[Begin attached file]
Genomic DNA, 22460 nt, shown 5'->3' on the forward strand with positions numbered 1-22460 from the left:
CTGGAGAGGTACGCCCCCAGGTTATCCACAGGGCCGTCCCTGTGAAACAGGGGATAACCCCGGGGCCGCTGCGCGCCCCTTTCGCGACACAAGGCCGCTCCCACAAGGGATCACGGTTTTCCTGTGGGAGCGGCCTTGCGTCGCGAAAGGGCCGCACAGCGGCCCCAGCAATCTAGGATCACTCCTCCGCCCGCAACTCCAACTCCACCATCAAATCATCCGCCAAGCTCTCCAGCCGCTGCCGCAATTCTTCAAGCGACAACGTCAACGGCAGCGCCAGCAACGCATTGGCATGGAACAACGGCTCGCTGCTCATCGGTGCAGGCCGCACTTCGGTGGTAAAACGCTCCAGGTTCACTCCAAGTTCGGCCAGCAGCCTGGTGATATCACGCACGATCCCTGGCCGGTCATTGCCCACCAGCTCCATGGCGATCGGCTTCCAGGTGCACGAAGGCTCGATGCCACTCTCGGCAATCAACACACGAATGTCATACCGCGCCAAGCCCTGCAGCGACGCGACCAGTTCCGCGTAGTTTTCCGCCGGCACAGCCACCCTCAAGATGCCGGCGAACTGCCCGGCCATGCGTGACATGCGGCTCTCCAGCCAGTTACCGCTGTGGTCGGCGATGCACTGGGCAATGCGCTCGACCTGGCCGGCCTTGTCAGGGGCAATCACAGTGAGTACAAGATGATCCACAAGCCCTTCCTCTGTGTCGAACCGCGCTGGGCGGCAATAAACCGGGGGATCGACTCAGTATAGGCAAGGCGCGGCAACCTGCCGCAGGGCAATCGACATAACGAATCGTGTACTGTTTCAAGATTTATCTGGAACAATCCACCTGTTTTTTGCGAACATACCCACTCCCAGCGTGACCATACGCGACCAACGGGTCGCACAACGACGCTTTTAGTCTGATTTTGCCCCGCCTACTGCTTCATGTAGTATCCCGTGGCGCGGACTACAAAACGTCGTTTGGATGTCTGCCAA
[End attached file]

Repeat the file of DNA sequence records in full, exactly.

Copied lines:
Genomic DNA, 22460 nt, shown 5'->3' on the forward strand with positions numbered 1-22460 from the left:
CTGGAGAGGTACGCCCCCAGGTTATCCACAGGGCCGTCCCTGTGAAACAGGGGATAACCCCGGGGCCGCTGCGCGCCCCTTTCGCGACACAAGGCCGCTCCCACAAGGGATCACGGTTTTCCTGTGGGAGCGGCCTTGCGTCGCGAAAGGGCCGCACAGCGGCCCCAGCAATCTAGGATCACTCCTCCGCCCGCAACTCCAACTCCACCATCAAATCATCCGCCAAGCTCTCCAGCCGCTGCCGCAATTCTTCAAGCGACAACGTCAACGGCAGCGCCAGCAACGCATTGGCATGGAACAACGGCTCGCTGCTCATCGGTGCAGGCCGCACTTCGGTGGTAAAACGCTCCAGGTTCACTCCAAGTTCGGCCAGCAGCCTGGTGATATCACGCACGATCCCTGGCCGGTCATTGCCCACCAGCTCCATGGCGATCGGCTTCCAGGTGCACGAAGGCTCGATGCCACTCTCGGCAATCAACACACGAATGTCATACCGCGCCAAGCCCTGCAGCGACGCGACCAGTTCCGCGTAGTTTTCCGCCGGCACAGCCACCCTCAAGATGCCGGCGAACTGCCCGGCCATGCGTGACATGCGGCTCTCCAGCCAGTTACCGCTGTGGTCGGCGATGCACTGGGCAATGCGCTCGACCTGGCCGGCCTTGTCAGGGGCAATCACAGTGAGTACAAGATGATCCACAAGCCCTTCCTCTGTGTCGAACCGCGCTGGGCGGCAATAAACCGGGGGATCGACTCAGTATAGGCAAGGCGCGGCAACCTGCCGCAGGGCAATCGACATAACGAATCGTGTACTGTTTCAAGATTTATCTGGAACAATCCACCTGTTTTTTGCGAACATACCCACTCCCAGCGTGACCATACGCGACCAACGGGTCGCACAACGACGCTTTTAGTCTGATTTTGCCCCGCCTACTGCTTCATGTAGTATCCCGTGGCGCGGACTACAAAACGTCGTTTGGATGTCTGCCAA